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28 March 2024, Gateway House

Synergising DPI and digital commons

Digital Public Infrastructure (DPI) and digital commons have the potential to accelerate achievement of the sustainable development goals. Both India and the European Union recognise this: India is a pioneer in DPI, while the concept of digital commons is gaining better attention within the EU. The partners must now work towards a joint understanding of the core principles that govern digital resources.

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India’s G20 presidency has made digital public infrastructure (DPI) a central offering, showcasing the country’s beneficial experience of technology and digitalisation and its relevance to countries of various income levels. Expositions on DPI focus on it being inclusive, trustworthy, and serving the global good, as well as ways in which DPI can support the Sustainable Development Goals (SDGs). India has taken a pioneering role in developing an effective DPI ecosystem through India Stack. Its vast and valuable experience offers learnings for other countries and world regions.

Similar discussions are taking place in other regions, notably within the European Union (EU). The EU is at the forefront of the regulation of digital markets and services, introducing “digital commons” as an innovative model for shared and collective governance of essential digital resources. The EU has demonstrated a strong commitment to including digital commons in its digital strategy, aiming to assert the Union’s values and norms, to bridge geographic gaps and accelerate the progress towards SDGs.

In its report “The Age of Digital Interdependence”, the UN Secretary General’s High Level Panel on Digital Cooperation coined the term “digital public goods” for digital technologies and content that can accelerate the achievement of the SDGs if they are “freely and openly available, with minimal restrictions on how they can be distributed, adapted and reused” (UN, 2019). In late 2019, the governments of Norway, Sierra Leone, UNICEF and iSPIRT, an Indian non-profit organisation that has played a vital role in the development of DPIs in India, formally initiated the Digital Public Goods Alliance as a follow-up to the High-level Panel.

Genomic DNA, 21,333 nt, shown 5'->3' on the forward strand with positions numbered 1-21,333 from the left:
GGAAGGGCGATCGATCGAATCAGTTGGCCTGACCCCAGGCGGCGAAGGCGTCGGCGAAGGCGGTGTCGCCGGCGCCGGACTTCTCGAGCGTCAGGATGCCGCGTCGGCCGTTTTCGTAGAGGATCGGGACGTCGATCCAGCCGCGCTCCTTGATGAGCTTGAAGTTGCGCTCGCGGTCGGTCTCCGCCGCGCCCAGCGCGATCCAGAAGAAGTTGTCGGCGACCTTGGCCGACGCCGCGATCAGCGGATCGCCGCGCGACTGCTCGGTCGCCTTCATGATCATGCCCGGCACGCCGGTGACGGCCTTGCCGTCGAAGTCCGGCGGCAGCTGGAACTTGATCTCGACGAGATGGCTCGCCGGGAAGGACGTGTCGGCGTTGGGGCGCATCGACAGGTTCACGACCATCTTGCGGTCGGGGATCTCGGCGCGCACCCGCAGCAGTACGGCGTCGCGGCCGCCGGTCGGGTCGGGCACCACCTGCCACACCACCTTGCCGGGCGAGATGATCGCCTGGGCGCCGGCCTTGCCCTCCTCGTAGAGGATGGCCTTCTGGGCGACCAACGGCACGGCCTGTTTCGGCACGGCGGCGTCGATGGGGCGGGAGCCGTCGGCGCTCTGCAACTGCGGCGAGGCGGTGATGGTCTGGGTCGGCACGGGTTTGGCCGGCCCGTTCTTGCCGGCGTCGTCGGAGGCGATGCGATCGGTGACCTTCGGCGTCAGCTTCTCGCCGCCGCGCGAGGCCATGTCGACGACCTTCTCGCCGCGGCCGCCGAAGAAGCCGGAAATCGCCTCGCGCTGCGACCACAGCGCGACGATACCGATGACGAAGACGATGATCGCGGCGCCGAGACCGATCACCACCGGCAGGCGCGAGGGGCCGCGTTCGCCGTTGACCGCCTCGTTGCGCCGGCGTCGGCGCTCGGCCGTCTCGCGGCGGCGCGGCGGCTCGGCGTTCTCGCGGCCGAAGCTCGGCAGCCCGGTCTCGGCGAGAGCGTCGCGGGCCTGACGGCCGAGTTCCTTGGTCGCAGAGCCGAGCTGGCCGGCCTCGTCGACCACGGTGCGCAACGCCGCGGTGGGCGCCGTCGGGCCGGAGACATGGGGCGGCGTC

Given the immense potential of DPIs, digital commons and digital public goods, especially in the context of advancing SDGs, there is a pressing need to align these diverse perspectives, experiences and debates. Such alignment will foster the development of shared visions and the effective utilisation of DPIs and digital commons to establish “an open, free, and secure digital future for all” (UN, 2023). Additionally, this synergy will contribute to the ongoing discussions surrounding the UN Global Digital Compact, planned for ratification during the Summit of the Future in September 2024.

Nevertheless, a significant challenge in this endeavour is a terminological confusion. This article aims to address this confusion by unpacking the terms “DPIs”, “digital commons”, and “digital public goods”, and considering their use by India and within the EU. India’s DPI experience has been mainly practitioner-led, and a body of academic work has yet to be developed. There is also only limited literature on the relation between DPIs and digital commons, and between DPIs and digital public goods in advancing SDGs. We identify the shared and compatible elements of DPIs and digital commons and highlight areas where India and the EU converge and diverge in their policies and approaches. We also advocate for the G20’s role in facilitating consensus building and promoting knowledge exchange on DPIs and digital commons.

The paper is structured as follows. It begins by introducing the concept of DPI and its core elements, presenting India’s approach and experience in this domain. It then examines the concept of digital commons, outlining the EU’s approach and priorities. Following that, the paper elides these two concepts, arguing that DPIs and digital commons should be designed and implemented as digital public goods to fully unlock their potential as drivers of progress toward achieving SDGs.

Synergising Digital Public Infrastructure and Digital Commons for Sustainable Development (1)

Read the full paper here.

Vy Dang is a researcher, German Institute of Development and Sustainability (IDOS).

Aliasger Bootwalla is Manager for Research, Media and Partnerships, Gateway House.

Wulf Reiners is the Head of Managing Global Governance (MGG) Programme, German Institute of Development and Sustainability (IDOS).

Eva Maria Lynders is Researcher, German Institute of Development and Sustainability (IDOS).

This paper has been published by Gateway House and the German Institute for Development and Sustainability (IDOS), under the Managing Global Governance and PRODIGEES programmes.

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